The Yukon Workers’ Compensation Board
will stay in Whitehorse.
A recommendation to explore the idea of cutting costs by disbanding the territory’s office and outsourcing its contracts to BC won’t fly, said Brad Cathers, minister responsible for the Yukon Workers’ Compensation Health and Safety Board on Tuesday.
The Whitehorse Chamber of Commerce submitted the recommendation, along with a handful of others, to the Workers’ Compensation Act review panel in June.
It investigated the pros and cons of “harmonizing” the Yukon’s Workers’ Compensation Board with another jurisdiction like BC.
“I would say that they’re entitled to their opinion, but I don’t see a lot of merit to it,” said Cathers.
“The very quick analysis that they did of that showed it would actually cost us more money and come nowhere near to serving our needs as well.”
The Whitehorse chamber hired Morley Gunderson, a University of Toronto professor, to research its recommendations on behalf of a large employers’ group, which includes the city, the Hougen Group, Yukon Electrical, Yukon Energy, Northwestel and the Whitehorse chamber representing more than 400 businesses.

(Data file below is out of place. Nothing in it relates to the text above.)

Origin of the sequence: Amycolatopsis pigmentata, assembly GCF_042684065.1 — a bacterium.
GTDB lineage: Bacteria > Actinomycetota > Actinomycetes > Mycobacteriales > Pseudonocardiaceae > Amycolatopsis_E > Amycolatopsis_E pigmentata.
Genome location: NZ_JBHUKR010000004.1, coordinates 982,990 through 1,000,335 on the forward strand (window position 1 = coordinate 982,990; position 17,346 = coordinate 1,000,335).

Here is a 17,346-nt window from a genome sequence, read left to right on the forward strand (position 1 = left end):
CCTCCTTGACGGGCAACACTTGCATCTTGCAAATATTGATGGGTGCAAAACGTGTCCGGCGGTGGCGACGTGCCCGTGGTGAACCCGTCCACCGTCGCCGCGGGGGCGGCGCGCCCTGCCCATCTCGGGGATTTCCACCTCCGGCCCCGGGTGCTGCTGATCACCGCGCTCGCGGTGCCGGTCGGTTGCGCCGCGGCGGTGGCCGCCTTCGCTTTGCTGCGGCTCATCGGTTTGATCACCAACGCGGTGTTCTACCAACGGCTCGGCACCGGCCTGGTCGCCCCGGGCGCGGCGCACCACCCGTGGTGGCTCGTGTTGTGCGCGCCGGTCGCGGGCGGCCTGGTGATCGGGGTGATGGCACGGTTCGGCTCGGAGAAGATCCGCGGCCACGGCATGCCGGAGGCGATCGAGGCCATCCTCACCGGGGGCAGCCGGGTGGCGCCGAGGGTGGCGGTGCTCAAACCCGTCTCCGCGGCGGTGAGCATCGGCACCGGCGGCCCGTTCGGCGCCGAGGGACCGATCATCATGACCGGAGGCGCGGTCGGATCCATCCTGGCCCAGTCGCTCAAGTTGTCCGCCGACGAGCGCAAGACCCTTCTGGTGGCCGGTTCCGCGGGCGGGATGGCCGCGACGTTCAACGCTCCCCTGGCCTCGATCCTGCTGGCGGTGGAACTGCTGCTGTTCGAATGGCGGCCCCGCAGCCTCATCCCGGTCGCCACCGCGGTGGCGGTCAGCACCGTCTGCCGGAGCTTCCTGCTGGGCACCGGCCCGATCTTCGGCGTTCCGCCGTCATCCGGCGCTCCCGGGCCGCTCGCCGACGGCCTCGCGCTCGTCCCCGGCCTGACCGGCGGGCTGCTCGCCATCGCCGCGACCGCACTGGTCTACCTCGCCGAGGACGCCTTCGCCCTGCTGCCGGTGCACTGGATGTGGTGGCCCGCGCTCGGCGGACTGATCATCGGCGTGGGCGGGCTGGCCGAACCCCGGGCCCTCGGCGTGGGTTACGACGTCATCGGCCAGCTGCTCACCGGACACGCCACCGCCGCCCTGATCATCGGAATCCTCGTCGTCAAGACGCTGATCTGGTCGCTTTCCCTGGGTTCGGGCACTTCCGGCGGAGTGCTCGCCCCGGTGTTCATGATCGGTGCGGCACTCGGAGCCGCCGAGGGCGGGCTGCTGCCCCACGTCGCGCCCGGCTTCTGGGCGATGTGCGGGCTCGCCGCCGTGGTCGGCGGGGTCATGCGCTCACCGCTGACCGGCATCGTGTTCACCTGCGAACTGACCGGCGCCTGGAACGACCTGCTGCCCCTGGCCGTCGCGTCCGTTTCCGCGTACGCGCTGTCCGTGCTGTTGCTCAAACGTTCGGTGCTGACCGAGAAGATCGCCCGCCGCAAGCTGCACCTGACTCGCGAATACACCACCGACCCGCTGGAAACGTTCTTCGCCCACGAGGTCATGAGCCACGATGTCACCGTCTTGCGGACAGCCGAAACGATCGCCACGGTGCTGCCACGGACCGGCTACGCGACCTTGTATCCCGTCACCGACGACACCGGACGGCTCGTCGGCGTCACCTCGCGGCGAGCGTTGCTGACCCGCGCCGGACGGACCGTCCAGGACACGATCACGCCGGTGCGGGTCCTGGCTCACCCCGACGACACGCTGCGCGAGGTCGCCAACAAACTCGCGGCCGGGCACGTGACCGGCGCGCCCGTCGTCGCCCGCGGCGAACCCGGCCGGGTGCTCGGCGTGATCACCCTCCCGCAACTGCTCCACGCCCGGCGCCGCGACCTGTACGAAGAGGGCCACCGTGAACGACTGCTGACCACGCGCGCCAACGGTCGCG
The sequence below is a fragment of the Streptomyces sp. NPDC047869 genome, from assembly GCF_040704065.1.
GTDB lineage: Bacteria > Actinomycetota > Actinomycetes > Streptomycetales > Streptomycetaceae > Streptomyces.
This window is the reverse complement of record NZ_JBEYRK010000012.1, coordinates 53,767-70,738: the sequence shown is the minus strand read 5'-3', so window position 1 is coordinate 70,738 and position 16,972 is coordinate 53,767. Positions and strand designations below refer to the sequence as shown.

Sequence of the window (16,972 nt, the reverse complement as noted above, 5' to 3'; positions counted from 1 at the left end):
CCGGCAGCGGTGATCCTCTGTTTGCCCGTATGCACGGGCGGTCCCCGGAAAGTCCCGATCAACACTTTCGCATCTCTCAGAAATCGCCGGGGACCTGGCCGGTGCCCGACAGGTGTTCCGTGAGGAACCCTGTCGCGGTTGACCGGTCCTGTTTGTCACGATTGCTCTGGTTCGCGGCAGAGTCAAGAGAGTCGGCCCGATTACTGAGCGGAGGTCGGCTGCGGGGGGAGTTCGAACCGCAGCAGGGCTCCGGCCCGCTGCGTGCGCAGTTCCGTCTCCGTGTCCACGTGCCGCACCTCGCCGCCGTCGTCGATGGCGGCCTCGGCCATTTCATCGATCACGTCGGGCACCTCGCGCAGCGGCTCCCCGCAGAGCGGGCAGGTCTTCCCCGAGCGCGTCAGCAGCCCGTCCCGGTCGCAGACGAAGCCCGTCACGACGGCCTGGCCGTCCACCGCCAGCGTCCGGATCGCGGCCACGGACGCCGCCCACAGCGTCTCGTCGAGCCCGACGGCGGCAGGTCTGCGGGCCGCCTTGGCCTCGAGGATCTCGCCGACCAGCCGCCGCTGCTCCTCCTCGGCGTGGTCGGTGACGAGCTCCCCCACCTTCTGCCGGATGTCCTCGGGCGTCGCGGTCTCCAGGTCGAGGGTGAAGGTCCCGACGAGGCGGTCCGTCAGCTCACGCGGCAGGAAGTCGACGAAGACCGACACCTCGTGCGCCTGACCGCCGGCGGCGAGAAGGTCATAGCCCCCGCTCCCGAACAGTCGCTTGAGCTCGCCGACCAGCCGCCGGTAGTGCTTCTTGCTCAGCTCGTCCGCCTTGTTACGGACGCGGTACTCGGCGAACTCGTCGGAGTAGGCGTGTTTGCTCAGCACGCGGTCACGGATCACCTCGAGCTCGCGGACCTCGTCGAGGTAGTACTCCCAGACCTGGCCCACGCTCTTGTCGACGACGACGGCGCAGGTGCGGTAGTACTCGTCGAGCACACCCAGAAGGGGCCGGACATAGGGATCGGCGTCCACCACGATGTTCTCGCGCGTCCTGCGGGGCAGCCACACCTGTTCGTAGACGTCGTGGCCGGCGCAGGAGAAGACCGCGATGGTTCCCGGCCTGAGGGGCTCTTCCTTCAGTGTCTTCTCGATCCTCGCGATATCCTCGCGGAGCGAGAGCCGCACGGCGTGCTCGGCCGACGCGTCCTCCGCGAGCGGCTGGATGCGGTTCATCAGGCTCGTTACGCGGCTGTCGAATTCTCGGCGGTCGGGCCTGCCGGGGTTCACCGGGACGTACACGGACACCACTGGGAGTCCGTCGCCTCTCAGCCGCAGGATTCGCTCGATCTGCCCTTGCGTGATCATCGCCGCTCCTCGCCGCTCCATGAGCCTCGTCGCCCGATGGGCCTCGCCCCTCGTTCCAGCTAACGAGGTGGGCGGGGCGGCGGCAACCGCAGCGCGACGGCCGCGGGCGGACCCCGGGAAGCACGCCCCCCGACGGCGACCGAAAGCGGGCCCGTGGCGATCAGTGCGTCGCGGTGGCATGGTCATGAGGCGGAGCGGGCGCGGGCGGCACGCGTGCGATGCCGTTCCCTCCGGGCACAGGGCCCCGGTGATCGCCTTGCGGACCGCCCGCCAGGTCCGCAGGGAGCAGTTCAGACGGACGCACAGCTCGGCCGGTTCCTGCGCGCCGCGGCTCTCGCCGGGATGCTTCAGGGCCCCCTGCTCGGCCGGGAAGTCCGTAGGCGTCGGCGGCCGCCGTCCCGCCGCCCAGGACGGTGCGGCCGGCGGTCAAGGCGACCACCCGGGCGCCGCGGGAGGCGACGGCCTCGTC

“The potential benefits from harmonization and contracting with another jurisdiction appear sufficient to merit further investigation in the area,” Gunderson concluded.
The Yukon rate structure will be the highest in Canada within three years, and it’s imperative to lower costs, said Gunderson.
“Without such cost-containment measures, Yukon employers risk jeopardizing their competitive position, and communities risk losing business investment and the jobs associated with that investment.”
But outsourcing the Workers’ Compensation Board to another jurisdiction is not an option, said Cathers.
“No, that’s the first time I’ve heard that suggestion and it’s the first time the WCB administration has heard that from the Whitehorse chamber.
“It is not, to my knowledge, something that the panel is pursuing further,” said Cathers.
“Their mandate is to deal with legislative changes and this was a little bit of a 90-degree turn from the discussion topic.”
The panel received a total of six written submissions before the June 15 cut-off date.
They can be read online at www.wcbactreview.gov.yk.ca.
The review panel will consider all submissions equally before drafting its proposed changes to the act, which will be passed on to Cathers by September 30.